The notice is another step in EPA’s PFAS Strategic Roadmap and emphasizes potential CERCLA enforcement.

By Kegan A. Brown, Gary P. Gengel, Thomas C. Pearce, and Taylor R. West

On January 12, 2023, the US Environmental Protection Agency (EPA) issued a notice to solicit public comments on its National Enforcement and Compliance Initiatives (NECI) for Fiscal Years 2024-2027. The notice proposes a new NECI to address per- and polyfluoroalkyl substances (PFAS) contamination, with a “focus on implementing the commitments to action made in EPA’s 2021-2024 [PFAS] Strategic Roadmap.”[1]

The proposed PFAS NECI emphasizes EPA’s intention to identify and pursue potentially responsible parties for PFAS contamination, including under the Comprehensive Environmental Response, Compensation, and Liability Act (CERCLA).

What Are NECIs?

EPA develops NECIs every four years to focus the agency’s resources on “serious and widespread environmental problems where federal enforcement can make a difference.”[2] The primary objective of NECIs is to “protect human health and the environment by holding polluters accountable and compelling regulated entities to return to compliance.”[3] NECIs reflect EPA’s enforcement efforts on a national scale over and above its standard or “core” enforcement programs.

The NECIs for Fiscal Years 2024-2027 will be evaluated using three criteria: (1) the need to address serious and widespread environmental problems and significant violations impacting human health and the environment, particularly in overburdened and vulnerable communities; (2) the need to use federal enforcement to ensure national consistency and compliance, and (3) alignment with EPA’s overall strategic priorities (i.e., addressing climate change and environmental justice concerns).

The Proposed PFAS NECI

The new PFAS NECI “initially would focus on identifying the extent of PFAS exposures that pose a threat to human health and the environment and pursuing responsible parties for those exposures.”[4] The notice identifies various types of environmental media as well as “product exposures” as potential PFAS exposure routes for “communities and ecosystems.”[5] This effort would be advanced in part by working with EPA’s “State partners,” including by supplementing PFAS enforcement activities already occurring at the state level.[6]

Notably, the notice provides that “to the extent that PFAS cleanup efforts occur under CERCLA” — EPA’s proposed rule to list perfluorooctanoic acid (PFOA) and perfluorooctane sulfonic acid (PFOS) as “hazardous substances” under CERCLA is currently pending — EPA “will develop a CERCLA enforcement discretion and contribution protection settlement policy regarding PFAS contamination.”[7] EPA further “intends to focus enforcement efforts” on “PFAS manufacturers” and “federal facilities” that may be “significant” sources of contamination.[8] Conversely, EPA “does not intend to pursue entities where equitable factors do not support assigning CERCLA responsibility.”[9]

The notice also explains that EPA developed the proposed NECI consistent with EPA’s “emphasis on tackling the climate crisis and promoting environmental justice.”[10] While EPA is addressing climate change mitigation through a separate NECI, “[p]romoting environmental justice, on the other hand, is a core element of all enforcement and compliance work and we are incorporating those considerations in every NECI – existing ones that we propose to retain as well as proposed new initiatives.”[11] In other words, EPA appears to be considering environmental justice in the context of its PFAS NECI.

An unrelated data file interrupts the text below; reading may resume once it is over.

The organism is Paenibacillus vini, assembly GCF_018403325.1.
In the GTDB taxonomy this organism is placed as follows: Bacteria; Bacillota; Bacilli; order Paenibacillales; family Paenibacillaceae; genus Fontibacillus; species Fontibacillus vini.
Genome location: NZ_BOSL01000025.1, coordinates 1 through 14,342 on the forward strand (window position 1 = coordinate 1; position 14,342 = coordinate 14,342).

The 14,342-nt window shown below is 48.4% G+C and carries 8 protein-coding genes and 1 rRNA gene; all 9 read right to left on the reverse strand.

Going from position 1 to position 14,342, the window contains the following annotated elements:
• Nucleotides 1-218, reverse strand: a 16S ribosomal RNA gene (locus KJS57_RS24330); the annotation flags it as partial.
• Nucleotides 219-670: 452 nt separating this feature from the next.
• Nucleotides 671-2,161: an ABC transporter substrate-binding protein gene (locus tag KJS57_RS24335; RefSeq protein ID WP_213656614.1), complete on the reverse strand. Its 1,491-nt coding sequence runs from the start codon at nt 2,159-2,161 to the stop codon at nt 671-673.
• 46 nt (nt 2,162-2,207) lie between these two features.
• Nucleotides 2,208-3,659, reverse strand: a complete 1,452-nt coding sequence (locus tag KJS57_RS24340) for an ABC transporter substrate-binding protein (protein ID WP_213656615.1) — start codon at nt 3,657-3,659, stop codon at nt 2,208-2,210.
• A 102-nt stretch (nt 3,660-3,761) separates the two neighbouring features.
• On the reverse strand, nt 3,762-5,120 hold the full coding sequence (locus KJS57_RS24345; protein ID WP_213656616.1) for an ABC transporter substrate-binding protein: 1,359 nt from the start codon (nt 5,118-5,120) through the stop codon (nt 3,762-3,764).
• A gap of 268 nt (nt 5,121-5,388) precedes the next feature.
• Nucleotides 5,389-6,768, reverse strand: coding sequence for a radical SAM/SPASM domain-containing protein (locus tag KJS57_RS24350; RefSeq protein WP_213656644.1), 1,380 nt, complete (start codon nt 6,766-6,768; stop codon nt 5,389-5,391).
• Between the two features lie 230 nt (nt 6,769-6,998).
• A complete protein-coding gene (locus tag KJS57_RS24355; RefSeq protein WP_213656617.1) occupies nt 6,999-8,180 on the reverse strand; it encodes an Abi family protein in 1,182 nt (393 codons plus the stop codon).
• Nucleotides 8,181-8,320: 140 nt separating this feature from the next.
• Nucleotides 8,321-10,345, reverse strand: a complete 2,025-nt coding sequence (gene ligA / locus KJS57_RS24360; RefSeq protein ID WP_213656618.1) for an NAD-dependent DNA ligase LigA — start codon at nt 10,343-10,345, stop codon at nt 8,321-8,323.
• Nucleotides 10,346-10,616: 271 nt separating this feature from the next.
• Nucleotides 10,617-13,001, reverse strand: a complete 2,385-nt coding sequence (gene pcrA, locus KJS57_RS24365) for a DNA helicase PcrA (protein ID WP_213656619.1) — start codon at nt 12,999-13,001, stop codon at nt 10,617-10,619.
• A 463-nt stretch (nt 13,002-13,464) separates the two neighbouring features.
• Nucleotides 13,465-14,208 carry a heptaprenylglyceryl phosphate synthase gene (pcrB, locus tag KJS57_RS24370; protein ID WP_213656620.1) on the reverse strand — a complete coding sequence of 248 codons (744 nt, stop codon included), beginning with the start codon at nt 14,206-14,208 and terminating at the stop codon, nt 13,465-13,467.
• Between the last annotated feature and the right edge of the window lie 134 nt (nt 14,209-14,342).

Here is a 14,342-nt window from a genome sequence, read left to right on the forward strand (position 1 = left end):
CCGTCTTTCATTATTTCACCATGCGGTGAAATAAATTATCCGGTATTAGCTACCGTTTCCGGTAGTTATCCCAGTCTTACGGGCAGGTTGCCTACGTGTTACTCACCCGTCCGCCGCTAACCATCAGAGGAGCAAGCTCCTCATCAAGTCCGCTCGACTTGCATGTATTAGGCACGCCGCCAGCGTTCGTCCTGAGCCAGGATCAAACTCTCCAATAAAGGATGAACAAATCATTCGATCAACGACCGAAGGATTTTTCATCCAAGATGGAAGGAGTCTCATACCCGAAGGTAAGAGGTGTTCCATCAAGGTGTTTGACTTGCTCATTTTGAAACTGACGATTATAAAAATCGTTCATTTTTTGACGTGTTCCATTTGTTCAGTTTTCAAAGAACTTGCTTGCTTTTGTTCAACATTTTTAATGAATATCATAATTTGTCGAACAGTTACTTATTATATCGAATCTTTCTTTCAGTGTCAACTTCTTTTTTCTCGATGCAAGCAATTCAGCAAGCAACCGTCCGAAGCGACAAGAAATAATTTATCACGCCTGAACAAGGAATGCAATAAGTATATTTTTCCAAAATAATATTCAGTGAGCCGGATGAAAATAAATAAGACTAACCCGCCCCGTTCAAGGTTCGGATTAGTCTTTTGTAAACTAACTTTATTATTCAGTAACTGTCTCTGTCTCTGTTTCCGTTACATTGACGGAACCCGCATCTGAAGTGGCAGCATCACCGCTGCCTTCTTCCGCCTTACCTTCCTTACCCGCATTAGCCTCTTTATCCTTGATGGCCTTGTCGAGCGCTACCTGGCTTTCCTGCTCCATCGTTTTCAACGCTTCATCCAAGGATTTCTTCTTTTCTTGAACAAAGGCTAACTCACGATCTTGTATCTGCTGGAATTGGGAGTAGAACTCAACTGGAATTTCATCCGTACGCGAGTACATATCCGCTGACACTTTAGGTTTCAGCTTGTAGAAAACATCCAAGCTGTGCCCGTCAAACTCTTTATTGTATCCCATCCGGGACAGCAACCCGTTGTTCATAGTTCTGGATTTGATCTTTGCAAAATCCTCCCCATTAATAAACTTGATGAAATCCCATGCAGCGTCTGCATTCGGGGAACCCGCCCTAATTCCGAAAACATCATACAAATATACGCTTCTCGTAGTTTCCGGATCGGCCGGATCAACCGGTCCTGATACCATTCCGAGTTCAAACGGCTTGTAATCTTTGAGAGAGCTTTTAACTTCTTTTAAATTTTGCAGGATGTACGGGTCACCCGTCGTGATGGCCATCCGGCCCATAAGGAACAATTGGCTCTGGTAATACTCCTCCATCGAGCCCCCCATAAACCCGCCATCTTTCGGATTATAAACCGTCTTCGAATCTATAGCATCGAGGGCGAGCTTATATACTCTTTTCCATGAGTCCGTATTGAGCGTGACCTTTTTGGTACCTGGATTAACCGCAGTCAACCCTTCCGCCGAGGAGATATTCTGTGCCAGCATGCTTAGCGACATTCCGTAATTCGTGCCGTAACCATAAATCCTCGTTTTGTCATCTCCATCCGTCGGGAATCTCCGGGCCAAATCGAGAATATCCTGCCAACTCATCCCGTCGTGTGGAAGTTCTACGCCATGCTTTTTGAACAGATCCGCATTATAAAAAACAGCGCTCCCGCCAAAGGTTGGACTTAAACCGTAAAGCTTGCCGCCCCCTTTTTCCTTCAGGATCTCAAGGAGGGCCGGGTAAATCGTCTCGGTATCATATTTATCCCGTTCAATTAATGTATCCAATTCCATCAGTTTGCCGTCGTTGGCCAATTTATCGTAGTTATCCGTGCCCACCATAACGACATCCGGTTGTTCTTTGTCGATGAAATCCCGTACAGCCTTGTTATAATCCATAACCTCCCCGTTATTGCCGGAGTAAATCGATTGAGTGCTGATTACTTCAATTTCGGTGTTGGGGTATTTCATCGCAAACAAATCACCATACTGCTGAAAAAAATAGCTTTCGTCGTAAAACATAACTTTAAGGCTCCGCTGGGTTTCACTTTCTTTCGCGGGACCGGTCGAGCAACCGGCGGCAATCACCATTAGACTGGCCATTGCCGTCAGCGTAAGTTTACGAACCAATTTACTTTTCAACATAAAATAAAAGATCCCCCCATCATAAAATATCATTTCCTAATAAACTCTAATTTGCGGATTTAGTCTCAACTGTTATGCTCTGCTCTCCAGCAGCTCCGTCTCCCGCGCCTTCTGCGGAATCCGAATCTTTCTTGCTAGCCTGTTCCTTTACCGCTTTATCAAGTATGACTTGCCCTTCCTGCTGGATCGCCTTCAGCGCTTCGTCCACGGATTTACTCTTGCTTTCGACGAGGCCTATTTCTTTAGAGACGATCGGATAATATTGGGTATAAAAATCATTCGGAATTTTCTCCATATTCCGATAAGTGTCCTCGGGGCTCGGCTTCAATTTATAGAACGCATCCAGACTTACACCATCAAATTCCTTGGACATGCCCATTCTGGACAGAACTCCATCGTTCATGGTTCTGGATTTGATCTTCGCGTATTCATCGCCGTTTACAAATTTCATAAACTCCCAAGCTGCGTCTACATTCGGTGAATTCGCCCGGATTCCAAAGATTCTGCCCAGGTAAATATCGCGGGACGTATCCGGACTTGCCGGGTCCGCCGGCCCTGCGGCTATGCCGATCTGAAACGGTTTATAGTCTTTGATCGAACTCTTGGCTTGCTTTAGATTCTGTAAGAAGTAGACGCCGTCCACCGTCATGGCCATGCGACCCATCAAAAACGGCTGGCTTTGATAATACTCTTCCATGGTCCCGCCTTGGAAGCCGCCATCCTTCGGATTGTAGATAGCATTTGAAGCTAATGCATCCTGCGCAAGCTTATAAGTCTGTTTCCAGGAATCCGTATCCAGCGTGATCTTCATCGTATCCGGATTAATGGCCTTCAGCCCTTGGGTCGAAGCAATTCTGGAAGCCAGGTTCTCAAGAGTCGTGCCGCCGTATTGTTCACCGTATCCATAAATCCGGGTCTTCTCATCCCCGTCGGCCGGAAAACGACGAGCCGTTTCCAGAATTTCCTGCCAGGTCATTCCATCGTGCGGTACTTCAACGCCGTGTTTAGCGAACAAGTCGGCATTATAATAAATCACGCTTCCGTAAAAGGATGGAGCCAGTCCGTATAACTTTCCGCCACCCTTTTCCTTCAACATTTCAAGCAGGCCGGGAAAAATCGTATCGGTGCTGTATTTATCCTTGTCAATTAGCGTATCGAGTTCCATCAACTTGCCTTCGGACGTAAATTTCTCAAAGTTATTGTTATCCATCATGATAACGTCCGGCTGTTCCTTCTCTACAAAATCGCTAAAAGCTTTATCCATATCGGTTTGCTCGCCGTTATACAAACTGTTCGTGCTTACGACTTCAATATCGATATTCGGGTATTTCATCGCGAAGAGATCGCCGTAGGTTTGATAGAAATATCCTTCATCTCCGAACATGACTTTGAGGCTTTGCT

What Is EPA’s PFAS Strategic Roadmap?

EPA’s PFAS Strategic Roadmap, announced on October 18, 2021, is a multi-year, multi-disciplinary plan to address PFAS. It includes, among other things, a timeline by which EPA will take action to address PFAS contamination, with goals to (1) research and monitor specific PFAS and their potential risks to human health and the environment, (2) restrict the introduction of PFAS into the environment by reducing the frequency and extent of ongoing and potential future releases of PFAS, and (3) remediate PFAS contamination in the environment.

Implications for Companies

The proposed addition of a PFAS NECI demonstrates EPA’s continued focus on addressing PFAS contamination in earnest. Companies that historically or currently manufacture, use, discharge, or dispose of PFAS or PFAS-containing materials could be targeted by EPA to address PFAS contamination.

Potentially affected companies should consider proactively identifying and, when feasible and appropriate, start implementing measures to reduce their potential PFAS footprint, particularly in environmental justice communities, consistent with the company’s environmental, sustainability, and governance objectives. In addition, given EPA’s stated intent to evaluate CERCLA “equitable factors” as part of PFAS enforcement efforts, potentially affected companies should begin preparing their equitable defenses to possible EPA enforcement action relating to PFAS.

This blog post was prepared with the assistance of Chuanyi Qi in the New York office of Latham & Watkins.


[1] 88 Fed. Reg. 2093, 2096.

[2] Id. at 2094.

[3] Id.

[4] Id. at 2096.

[5] Id.

[6] Id.

[7] Id.

[8] Id.

[9] Id.

[10] Id.

[11] Id.